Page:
gaillardiaOne of the native perennial flowers that’s getting a facelift recently is gaillardia or blanket flower. Gaillardia can be an annual or short-lived perennial that’s worth growing for its colorful, cheery flowers that bloom throughout the summer. Gaillardia is often found in wildflower mixes because it will self-sow. Newer selections aren’t as prolific, but offer some nice colored blooms. Most grow between 1- and 2-feet tall and the daisy-shaped flowers bloom for months. ‘Arizona Red Shades’ features deep burgundy colored flowers. ‘Arizona Apricot’ has yellow to orange colored blooms. ‘Sunset Snappy’ has a mix of burgundy colored flower centers with yellow edges. ‘Sunset Mexican’ is mostly yellow with a burgundy center.

Gaillardia are drought tolerant plants, once established, and bloom best in full sun. They make great additions to the flower border, but also pollinator gardens, butterfly gardens,  meadows and containers. Bees, birds and butterflies love the blooms. While deadheading is a good idea to increase flower production, leaving the flowers to form seed attracts small birds to your garden providing much needed food. Chances are you’ll still have plenty of seed left gaillardia with butterflyto self-sow.

In the garden pair gaillardia with coreopsis, salvia, sedum, and clumping grasses. Since gaillardia likes the sun and heat, grow it with other drought tolerant plants such as liatris and yarrow. It also dresses up beds with daylilies and crocosmia providing a nice contrast to those leaf shapes and sizes. Grow compact gaillardias, like ‘Goblin’, in containers with cascading plants, such as petunias and alyssum, and tall spiky flowers such as phormium and dracena. It makes a nice filler plant in a container between these two different plant shapes.

Grow species gaillardia on hillsides and meadows and let them naturalize. Although the mother plant may die out after a few years, it will self-sow readily producing color in that area for years. Mow down the plants in late fall after the seeds form.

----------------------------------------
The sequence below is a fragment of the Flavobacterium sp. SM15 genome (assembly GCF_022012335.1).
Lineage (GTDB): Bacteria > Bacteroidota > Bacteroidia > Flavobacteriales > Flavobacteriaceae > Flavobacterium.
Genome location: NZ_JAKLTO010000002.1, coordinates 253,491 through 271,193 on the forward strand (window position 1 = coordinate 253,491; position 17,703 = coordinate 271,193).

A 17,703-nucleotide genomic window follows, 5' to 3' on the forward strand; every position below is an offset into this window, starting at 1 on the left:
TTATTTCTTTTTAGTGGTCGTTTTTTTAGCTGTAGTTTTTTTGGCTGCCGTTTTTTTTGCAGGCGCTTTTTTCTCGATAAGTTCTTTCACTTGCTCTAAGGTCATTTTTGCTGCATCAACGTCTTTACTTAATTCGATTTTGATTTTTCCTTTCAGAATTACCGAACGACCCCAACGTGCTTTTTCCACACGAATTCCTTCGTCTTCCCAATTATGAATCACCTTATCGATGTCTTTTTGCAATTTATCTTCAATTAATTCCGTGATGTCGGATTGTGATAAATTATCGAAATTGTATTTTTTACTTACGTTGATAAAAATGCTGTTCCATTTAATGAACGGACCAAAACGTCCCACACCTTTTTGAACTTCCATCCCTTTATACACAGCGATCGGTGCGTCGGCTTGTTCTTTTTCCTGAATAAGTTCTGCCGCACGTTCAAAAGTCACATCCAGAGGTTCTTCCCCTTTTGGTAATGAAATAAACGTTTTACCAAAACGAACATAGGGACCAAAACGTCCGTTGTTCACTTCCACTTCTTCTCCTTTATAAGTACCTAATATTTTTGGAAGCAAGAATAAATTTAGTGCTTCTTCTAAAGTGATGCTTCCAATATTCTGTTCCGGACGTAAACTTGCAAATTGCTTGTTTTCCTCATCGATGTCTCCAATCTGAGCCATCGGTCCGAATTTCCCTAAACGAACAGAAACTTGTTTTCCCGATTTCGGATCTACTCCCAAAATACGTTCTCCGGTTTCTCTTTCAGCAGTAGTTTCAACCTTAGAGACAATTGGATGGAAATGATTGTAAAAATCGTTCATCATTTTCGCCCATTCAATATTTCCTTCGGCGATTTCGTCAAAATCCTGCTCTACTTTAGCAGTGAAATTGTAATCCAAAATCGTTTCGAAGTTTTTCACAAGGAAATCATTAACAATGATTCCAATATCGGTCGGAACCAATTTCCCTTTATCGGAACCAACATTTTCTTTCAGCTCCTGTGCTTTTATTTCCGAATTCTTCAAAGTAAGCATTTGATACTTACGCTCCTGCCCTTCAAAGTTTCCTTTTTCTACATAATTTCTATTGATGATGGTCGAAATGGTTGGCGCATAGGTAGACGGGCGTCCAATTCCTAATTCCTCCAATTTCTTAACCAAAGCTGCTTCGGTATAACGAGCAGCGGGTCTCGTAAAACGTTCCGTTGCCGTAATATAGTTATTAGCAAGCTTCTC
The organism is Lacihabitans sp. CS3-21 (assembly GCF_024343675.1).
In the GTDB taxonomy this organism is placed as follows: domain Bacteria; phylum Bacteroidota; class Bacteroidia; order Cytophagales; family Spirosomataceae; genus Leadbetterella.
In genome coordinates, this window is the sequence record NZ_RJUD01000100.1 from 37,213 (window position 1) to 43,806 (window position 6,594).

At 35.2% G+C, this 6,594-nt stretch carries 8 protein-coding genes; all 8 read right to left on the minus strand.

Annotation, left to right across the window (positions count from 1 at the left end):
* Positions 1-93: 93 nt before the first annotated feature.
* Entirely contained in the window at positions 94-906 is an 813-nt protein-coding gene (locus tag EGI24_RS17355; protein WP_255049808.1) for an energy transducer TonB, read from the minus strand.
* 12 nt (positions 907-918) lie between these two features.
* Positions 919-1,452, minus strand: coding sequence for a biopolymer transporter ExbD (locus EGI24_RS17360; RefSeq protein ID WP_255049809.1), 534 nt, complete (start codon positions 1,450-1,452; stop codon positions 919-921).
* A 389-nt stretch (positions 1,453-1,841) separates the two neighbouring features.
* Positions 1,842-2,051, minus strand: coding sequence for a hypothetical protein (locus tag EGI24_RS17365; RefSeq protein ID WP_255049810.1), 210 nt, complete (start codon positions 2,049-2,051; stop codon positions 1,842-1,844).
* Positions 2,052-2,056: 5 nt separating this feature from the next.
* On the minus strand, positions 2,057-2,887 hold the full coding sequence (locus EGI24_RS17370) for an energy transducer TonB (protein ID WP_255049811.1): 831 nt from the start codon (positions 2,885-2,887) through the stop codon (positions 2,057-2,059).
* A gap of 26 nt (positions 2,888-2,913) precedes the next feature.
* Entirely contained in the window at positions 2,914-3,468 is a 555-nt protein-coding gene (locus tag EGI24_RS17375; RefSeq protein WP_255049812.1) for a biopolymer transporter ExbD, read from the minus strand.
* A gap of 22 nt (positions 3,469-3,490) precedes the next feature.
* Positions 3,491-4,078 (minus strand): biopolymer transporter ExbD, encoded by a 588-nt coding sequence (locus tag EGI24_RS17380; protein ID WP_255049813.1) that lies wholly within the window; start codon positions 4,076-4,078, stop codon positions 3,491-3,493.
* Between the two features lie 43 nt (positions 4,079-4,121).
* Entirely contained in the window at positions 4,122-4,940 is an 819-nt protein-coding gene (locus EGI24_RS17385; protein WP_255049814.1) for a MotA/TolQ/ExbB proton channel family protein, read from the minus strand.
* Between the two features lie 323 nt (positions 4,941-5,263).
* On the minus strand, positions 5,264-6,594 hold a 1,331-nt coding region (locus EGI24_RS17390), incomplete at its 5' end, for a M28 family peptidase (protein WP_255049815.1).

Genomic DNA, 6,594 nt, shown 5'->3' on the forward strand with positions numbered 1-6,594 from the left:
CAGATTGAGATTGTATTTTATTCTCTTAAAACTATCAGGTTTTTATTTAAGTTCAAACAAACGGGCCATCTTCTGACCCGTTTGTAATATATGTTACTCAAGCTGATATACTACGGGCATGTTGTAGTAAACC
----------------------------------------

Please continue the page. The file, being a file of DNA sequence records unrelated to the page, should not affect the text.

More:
Go here for more on growing gaillardia

In Our Garden: Cottage Gardening Webinar

cottage gardenI’m back with another webinar. These are fun! It’s a great way for me to help gardeners get information on various topics and answer gardening questions about their yards. Plus, you don’t have to travel to flower shows or garden club meetings to see and hear me. All you do is turn on your computer and there I am.

My next webinar is on Cottage Gardening. It will be a live presentation on Thursday, April 5th from 7 to 8:30pm. Of course, you don’t have to be present to see the webinar. Just sign up and I’ll send you the recording a few days after the live presentation.
cottage gardens
Cottage Gardening is all about growing perennials, annuals, herbs shrubs and even small trees together in a garden in a way so they cascade and flower into each other. It looks like organized chaos, but the result is color, texture and interest from spring to fall as different plants come in and out of bloom. I think it gives the garden a more natural feel and while it does require maintenance, I find it’s mostly trimming, removing and thinning plants to direct the growth. It’s more working with Mother Nature than trying to impose your will.

So check out my webinar page and I hope to see you in April. Sign up now for the early bird discount.